Each January, U.S. News and World Report releases its “Best Diet” rankings for people looking to turn over a new leaf, nutritionally speaking, in the new year. This year the Flexitarian Diet, coined from a combination of “flexible” and “vegetarian,” is among the publication’s top choices for Best Diets Overall.
The flexitarian eating plan may be an attractive option for many individuals and families, especially because there are no rigid rules required for following it. It is based on the book “The Flexitarian Diet: The Mostly Vegetarian Way to Lose Weight, Be Healthier, Prevent Disease and Add Years to Your Life” by dietitian Dawn Jackson Blatner.
While the diet allows indulging in a juicy burger or steak if the urge hits, it focuses on mainly plant-based foods – including lots of fruits, vegetables and whole grains – that can offer proven health benefits. The key is to eat mainly vegetarian meals most days of the week, replacing many traditional meals centered around a meat dish with plant-based sources of protein like tofu, beans, lentils and seeds. Eggs and dairy, another important source of protein, are also unrestricted on the diet.
While a weekly amount of meat can vary on the flexitarian plan based on individual preferences, the diet generally recommends at least two completely meatless days per week. This could include alternatives to full meatless days, such as eating plant-based breakfasts and lunches but including small portions of meat with dinner.
For those with dietary restrictions or food allergies, it’s also fairly simple to find suitable modifications to the flexitarian diet that can accommodate those needs. For example, pregnant women, who require more dietary iron, could include more servings of meat and plant-based iron sources. Those with diabetes – who need to closely monitor their carbohydrate intake – may also have unique needs, since vegetarian meals are generally higher in carbohydrates.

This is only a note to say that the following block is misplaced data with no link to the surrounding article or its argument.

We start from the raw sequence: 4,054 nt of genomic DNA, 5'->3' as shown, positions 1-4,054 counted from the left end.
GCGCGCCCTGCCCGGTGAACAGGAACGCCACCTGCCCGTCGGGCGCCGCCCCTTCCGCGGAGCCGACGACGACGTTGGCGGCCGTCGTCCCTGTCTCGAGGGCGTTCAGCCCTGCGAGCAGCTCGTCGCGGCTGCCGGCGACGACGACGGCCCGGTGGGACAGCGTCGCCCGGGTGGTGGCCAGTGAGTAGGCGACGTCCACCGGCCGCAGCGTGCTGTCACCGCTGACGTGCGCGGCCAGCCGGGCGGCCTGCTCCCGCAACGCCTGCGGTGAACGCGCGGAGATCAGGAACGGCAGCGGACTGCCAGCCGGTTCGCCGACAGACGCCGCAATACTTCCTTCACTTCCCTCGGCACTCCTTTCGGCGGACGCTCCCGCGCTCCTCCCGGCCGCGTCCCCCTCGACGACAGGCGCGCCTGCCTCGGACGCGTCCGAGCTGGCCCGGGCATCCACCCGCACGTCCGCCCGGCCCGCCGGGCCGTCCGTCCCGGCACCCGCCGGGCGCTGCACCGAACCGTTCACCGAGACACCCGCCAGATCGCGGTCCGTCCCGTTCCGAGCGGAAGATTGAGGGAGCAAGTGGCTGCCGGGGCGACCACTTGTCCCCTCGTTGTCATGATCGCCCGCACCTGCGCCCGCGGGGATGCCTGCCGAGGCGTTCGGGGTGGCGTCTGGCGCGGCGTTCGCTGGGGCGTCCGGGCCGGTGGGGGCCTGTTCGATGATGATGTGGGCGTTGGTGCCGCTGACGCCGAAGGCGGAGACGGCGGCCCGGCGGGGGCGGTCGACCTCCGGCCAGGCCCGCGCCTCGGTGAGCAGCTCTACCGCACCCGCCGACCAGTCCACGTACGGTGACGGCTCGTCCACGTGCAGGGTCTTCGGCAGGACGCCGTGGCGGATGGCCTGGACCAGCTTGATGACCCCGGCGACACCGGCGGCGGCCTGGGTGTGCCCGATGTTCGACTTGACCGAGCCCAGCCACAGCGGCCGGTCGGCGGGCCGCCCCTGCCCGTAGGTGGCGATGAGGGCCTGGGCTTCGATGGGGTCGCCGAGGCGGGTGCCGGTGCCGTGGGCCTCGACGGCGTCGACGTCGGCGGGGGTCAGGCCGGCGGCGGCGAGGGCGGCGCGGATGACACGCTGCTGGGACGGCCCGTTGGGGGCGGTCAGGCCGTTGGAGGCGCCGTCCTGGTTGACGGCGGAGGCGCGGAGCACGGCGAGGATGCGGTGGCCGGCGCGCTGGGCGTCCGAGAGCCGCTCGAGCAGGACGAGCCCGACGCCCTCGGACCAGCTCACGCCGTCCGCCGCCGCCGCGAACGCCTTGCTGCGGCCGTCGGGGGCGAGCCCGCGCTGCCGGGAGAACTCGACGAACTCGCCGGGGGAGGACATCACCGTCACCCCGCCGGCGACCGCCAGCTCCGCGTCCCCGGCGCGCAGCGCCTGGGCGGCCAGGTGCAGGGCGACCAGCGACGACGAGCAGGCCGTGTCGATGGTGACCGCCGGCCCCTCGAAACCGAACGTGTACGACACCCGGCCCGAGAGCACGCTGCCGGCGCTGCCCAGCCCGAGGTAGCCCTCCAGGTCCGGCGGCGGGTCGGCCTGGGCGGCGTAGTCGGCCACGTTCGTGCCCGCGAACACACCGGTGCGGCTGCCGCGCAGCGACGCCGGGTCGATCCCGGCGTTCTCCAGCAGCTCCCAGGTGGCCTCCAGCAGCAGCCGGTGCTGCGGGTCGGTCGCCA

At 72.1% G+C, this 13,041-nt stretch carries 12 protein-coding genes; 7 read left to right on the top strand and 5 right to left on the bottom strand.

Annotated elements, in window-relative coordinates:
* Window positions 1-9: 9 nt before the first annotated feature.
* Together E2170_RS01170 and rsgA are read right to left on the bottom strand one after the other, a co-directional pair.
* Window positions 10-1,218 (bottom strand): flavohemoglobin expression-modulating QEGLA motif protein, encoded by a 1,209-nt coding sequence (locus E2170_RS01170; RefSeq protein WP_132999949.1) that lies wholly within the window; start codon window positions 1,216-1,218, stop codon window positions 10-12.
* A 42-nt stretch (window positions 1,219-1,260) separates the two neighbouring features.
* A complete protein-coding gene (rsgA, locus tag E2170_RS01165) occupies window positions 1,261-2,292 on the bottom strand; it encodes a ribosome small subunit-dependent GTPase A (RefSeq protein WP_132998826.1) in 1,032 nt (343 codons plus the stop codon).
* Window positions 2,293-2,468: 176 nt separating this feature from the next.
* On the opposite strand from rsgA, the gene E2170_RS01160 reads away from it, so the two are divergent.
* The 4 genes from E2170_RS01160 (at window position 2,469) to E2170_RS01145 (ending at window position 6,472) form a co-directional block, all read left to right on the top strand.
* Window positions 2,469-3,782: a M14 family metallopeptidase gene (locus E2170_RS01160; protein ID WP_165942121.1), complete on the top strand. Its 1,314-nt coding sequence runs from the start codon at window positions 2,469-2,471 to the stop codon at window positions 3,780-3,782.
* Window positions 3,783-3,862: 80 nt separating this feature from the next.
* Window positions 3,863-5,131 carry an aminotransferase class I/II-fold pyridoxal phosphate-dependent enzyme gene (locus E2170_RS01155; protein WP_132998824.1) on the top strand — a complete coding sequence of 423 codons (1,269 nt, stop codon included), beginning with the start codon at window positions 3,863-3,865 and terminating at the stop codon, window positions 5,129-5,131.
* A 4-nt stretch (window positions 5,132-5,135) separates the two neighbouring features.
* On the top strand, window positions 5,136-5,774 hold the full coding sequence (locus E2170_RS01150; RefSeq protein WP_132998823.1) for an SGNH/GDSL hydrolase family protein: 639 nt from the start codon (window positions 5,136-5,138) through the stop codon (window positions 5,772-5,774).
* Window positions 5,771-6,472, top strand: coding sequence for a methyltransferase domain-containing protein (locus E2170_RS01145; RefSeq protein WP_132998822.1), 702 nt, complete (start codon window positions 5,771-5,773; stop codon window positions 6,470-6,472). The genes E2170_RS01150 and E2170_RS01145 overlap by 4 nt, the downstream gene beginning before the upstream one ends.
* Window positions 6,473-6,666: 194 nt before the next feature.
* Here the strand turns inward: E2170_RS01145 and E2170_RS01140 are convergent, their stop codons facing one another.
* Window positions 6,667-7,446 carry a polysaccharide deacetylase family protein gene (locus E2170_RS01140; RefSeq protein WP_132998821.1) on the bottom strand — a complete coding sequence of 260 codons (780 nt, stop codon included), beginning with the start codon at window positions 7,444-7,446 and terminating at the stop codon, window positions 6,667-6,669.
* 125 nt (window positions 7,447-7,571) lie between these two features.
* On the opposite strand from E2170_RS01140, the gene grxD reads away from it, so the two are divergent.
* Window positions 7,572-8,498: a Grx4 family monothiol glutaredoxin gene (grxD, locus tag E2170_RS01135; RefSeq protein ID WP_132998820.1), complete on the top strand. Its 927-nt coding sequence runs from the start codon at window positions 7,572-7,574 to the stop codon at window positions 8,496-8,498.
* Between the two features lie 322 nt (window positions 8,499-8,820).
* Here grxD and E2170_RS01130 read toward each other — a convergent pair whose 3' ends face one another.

Because the flexitarian diet includes all food groups and promotes variety and balance in daily food choices, however, it is considered a safe and healthy choice for most people. U.S. News ranked the diet in a tie for the second-best overall plan this year, with the Mediterranean Diet again ranked at No. 1.
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One highly recommended food on the flexitarian diet – along with other healthy eating plans – is undoubtedly the avocado. Packed with beneficial nutrients, high in fiber and an excellent source of healthy fats, avocados are among nutrient-dense, plant-based options that nutritionists have labeled “superfoods.”
But the creamy green fruit may be a superhero among those superfoods, according to researchers from Penn State University.
They recently found that eating one avocado a day was associated with lowering levels of small, dense low-density lipoprotein (LDL) particles (the “bad” in bad cholesterol) that can lead to harmful plaque buildup in the arteries of adults who are overweight or obese, which now includes roughly two-thirds of American adults. Specifically, their study showed that avocados help to reduce LDL particles that have been oxidized – which is bad for the body in the same way that exposure to oxygen damages food.
After five weeks, participants who were overweight or obese had significantly lower levels of oxidized LDL cholesterol in their blood than before the study began or after completing the low- and moderate-fat diets.
“Nutrition research on avocados is a relatively new area of study, so I think we’re at the tip of the iceberg for learning about their health benefits,” said Penny Kris-Etherton, a professor of nutrition at Penn State. “They are such a nutrient-dense package, and I think we’re just beginning to learn about how they can improve health.”